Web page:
• 1
    cool :) well I've been thinking a bit, and something I don't like about my approach is that it's comparatively slow, forcing you to loop over, in average sumOfWeights/2 songs for each choice. If you can live with even-numbered ratios between the weights, you could also just put the songs into a list and choose a single one - just put the unthumbed ones twice (for example), the upthumbed three times and the downthumbed once (this would result in the same distribution as in the example above, you're just not quite as flexible if you'd want to change those weights) – Nicolas78 Jul 28 '10 at 9:47
  • 1
    I think you could employ a Fenwick Tree to implement the lookup faster. – Paul Jackson Dec 6 '11 at 18:14
1

i assume that Pandora uses a tagging system to categorize their songs. In this way, you devlop a profile of a user's musical tastes by sampling the highest frequency of tags "thumbed up". Unfortunately for you, they draw from a vast database of tagged music to offer their users, which is probably harder to develop than the algorithm to pick them.

  • Yeah, I'm not interested in basing my choices off of the type of music, like Pandora does with tagging. I'm looking for a simpler method of "mostly liked songs, some unrated, few unliked, with few repeats". – Judah Gabriel Himango Jul 27 '10 at 16:45
1

You could also create a rating system for the band/singer and genre, and based on each "thumb up", you could add 1 (or whatever value you decide) to both the band/singer and the genre. Then, when it's time to decide the next song to play, you can weight the decision based on said user's interest in a band/singer and/or genre. And the reverse for "thumbed down" songs.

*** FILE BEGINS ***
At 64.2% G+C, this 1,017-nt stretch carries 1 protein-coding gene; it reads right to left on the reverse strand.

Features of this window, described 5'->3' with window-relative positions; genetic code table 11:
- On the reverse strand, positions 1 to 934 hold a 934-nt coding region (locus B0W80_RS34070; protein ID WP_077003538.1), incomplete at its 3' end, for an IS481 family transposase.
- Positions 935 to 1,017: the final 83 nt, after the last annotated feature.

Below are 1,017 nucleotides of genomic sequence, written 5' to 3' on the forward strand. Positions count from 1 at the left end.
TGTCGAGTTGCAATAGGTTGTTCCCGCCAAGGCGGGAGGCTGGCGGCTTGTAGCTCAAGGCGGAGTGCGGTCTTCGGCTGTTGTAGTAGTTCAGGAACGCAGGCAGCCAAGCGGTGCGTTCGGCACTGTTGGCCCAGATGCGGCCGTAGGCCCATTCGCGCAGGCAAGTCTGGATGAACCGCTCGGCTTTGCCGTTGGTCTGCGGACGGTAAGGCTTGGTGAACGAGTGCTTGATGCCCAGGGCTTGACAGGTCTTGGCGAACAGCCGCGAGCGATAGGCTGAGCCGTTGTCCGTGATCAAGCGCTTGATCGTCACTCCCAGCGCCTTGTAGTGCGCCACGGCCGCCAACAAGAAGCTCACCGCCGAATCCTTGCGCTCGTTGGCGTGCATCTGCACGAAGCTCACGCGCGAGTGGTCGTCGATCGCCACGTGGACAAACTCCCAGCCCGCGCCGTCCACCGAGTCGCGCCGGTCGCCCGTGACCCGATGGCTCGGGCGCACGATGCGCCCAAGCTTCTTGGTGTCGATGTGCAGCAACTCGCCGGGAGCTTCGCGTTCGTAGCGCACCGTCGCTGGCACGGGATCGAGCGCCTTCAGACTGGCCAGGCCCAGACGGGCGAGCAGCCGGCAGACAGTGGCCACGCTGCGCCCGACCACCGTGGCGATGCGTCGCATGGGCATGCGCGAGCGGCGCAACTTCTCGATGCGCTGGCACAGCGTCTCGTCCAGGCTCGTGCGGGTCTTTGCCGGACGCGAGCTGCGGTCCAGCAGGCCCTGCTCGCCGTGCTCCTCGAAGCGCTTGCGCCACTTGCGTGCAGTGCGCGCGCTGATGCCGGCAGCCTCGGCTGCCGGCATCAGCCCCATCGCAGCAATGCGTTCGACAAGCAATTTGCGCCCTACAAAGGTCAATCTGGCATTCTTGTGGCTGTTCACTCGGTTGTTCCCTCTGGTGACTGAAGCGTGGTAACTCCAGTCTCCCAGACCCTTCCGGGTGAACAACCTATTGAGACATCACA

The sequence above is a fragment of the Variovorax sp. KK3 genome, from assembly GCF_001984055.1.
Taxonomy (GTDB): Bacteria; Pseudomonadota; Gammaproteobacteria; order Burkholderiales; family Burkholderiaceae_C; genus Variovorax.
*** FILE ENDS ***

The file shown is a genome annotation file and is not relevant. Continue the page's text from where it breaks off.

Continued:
• Yes, I plan on that, but later on down the road. For now, I want to use just the thumb up/down on a single song to base my decision. – Judah Gabriel Himango Jul 27 '10 at 16:45
1

Maybe something like this:

1) Create three streams (or playlists) of randomly-ordered songs like your code snippet, but make them mutually-exclusive: Liked, Not Liked, Not Rated. Based on the size of these groups, they'll each have a duration before they repeat.

2) Create a function that merges the streams into a single stream, while obeying certain rules. The main rule would be the desired mix of the streams, say 60% liked, 38% not rated, 2% disliked, or whatever. You'd have to deviated from the desired mix only when the duration of the Liked stream is too short to follow the 'minimum time between song repetition' rule.

3) You probably also want to periodically re-calculate all of the streams. The tricky part here might be to avoid repetitions caused by the recalculation. Maybe your random sort in (1) could also take into account some kind of weight or offset attached to recently-played songs.

Your Answer

By clicking "Post Your Answer", you acknowledge that you have read our updated terms of service, privacy policy and cookie policy, and that your continued use of the website is subject to these policies.

Not the answer you're looking for? Browse other questions tagged or ask your own question.